Exporting a Captivate Project to Flash
Exporting a Captivate Project to Flash
The first thing to do before exporting to Flash is to create a Captivate file or open an existing one. I created a sample file (contained in the sample download, captivatetoflash.zip) so that you can see how the file looks in Captivate before exporting it to Flash. Later, you’ll see what Flash does with the Captivate piece. To view the sample, click the link below:
This is the sample file you will export for customization in Flash. The movie contains many Captivate items including:
- Captured application
Export the Captivate demo to Flash MX 2004 as follows:
- Start Captivate. Open FLAexport.cp.
Select File > Import/Export > Export the Movie to Flash MX 2004.
Captivate asks you to save your Captivate file, if you have changed it at all. I recommend that you always click Yes even if you have just saved the file.
If you click Yes, you will briefly see the following window as Captivate saves the file:
Captivate asks if you would like to open Flash MX 2004 (Figure 4).
While you could cancel this dialog box and open Flash later, selecting Open Flash MX 2004 saves you a little time; you can avoid having to go through the Flash opening dialog screen.
Save your Flash MX 2004 piece as Flash loads your Captivate file. Captivate populates the Flash file name with the name of your Captivate file.
Unless you need to name your Flash piece differently, stick with the default Captivate file name for ease of maintenance.
Once you save the piece, the following dialog box appears to help you when you are in Flash.
If you’re wondering why this dialog appears, it’s because Flash does not automatically import the Captivate movie to its Timeline. Follow the steps described above in Figure 6 to actually import the Captivate movie.
In RoboDemo 5, the export to Flash opened and imported the movie, but there were so many variables and so many potential issues that the Captivate development team decided to simplify the process and eliminate the potential for confusion and error.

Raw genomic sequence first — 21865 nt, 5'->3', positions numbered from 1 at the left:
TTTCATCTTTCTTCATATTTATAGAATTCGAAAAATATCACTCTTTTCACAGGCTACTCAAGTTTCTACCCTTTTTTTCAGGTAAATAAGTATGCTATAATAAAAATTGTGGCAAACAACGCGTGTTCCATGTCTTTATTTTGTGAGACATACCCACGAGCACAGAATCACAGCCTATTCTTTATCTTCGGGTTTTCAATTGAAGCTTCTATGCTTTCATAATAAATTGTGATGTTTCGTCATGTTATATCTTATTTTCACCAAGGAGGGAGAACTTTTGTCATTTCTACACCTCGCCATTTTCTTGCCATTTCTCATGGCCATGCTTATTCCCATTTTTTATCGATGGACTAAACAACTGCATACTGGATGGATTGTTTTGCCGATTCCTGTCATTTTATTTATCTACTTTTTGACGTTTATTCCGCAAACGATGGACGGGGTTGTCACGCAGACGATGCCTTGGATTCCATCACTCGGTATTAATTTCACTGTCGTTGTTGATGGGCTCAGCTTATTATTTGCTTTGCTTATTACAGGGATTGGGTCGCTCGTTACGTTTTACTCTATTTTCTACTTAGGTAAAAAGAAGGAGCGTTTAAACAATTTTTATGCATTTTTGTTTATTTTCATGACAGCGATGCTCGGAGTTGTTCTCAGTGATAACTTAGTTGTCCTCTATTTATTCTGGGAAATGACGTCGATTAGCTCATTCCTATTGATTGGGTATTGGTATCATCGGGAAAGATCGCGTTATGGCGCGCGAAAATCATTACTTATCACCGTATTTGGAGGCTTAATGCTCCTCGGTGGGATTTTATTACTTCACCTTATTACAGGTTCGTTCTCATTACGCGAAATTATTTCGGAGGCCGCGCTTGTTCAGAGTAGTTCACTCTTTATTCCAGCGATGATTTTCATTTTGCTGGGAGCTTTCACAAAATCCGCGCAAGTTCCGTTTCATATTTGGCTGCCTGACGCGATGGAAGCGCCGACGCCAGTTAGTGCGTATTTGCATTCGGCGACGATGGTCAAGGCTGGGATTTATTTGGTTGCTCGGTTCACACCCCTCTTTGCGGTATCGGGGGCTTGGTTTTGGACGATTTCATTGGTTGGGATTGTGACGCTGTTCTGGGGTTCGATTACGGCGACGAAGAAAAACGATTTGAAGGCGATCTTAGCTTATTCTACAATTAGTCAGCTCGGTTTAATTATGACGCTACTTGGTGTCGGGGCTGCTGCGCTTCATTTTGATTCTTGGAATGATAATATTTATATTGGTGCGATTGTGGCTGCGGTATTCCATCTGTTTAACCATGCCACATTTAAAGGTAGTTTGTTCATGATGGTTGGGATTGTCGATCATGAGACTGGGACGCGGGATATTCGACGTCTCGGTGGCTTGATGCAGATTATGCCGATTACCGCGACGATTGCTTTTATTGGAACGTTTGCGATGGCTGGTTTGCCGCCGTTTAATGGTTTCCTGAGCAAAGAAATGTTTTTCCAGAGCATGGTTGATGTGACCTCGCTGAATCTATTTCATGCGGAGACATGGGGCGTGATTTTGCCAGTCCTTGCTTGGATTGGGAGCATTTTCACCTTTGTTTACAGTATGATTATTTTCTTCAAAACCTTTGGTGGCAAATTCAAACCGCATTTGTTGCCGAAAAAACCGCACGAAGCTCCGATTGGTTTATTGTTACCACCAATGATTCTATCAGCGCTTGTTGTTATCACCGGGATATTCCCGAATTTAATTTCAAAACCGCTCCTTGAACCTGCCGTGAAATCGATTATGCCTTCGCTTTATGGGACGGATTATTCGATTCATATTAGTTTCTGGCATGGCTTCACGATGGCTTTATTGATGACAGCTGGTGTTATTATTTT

Start Macromedia Flash MX 2004 if you haven’t already. In the following steps, you’ll import your Captivate content. Figure 7 shows the Flash interface when it opens.
Note: Your screen may look different depending on your screen resolution and the interface that you’ve configured for Flash.
Select File > Import.
Flash opens the Import dialog box. Notice that the file type is already set to Captivate (Figure 9).
Select the FLAexport file from the Import dialog box and click Open.
The Captivate Options dialog appears. This dialog box enables you to select which elements you want Flash to import from Captivate.
- Background changes (keyboard typing and state changes): Most of the time, you import all background changes. However, if you want to modify your piece with Flash typing or components, deselect this option.
- Mouse movements: Unless you want to customize mouse movements yourself through Flash, keep this option selected.
- Highlight boxes
- Click boxes
- Text boxes
- Rollover captions and images
- End options (Stop or loop movie, goto URL)
- Playback controller: Depending on what your Flash needs are, you can probably create more sophisticated navigation and playback structures in Flash if you have the expertise. If not, then keep this option selected to import the Captivate playback controller of your choosing.
In this tutorial, keep everything selected on and click the Import button. Flash shows the following as it imports your Captivate project:
When the import is done, Flash warns you that several elements were not imported (Figure 12):
The following elements were not imported:
- Reporting Options: This refers to the SCORM and AICC tracking capabilities built into Captivate. Since Quiz elements are not exported, the reporting, or LMS tracking, options are also ignored. If you need to track items in your new Flash piece, insert the Flash E-Learning objects into your movie.
- Loading screen: This is your preloader screen. If you need to have a preloader in your Flash piece, either create your own or use one of the many preloaders available for Flash on the Internet.
- 508 compliance: These are the accessibility options built into Captivate and supported by Macromedia Flash Player.
Click OK to close the Captivate Importer dialog box. A second dialog box will appear if your Captivate project has animations on any slides.
Slides 1 and 11 have animations on them. Captivate exports the animations as individual Flash SWF files and then loads them dynamically at run-time.
Note: You must have any animation slides that Captivate generates included in the root directory of your published Flash piece for them to play correctly at runtime. I have included these SWF files in the ZIP file in the Requirements section of this article.
Congratulations! You have just imported your first Captivate project into Flash MX 2004. That was pretty easy, wasn’t it?
In the next section, you’ll learn how the Captivate elements are imported into Flash.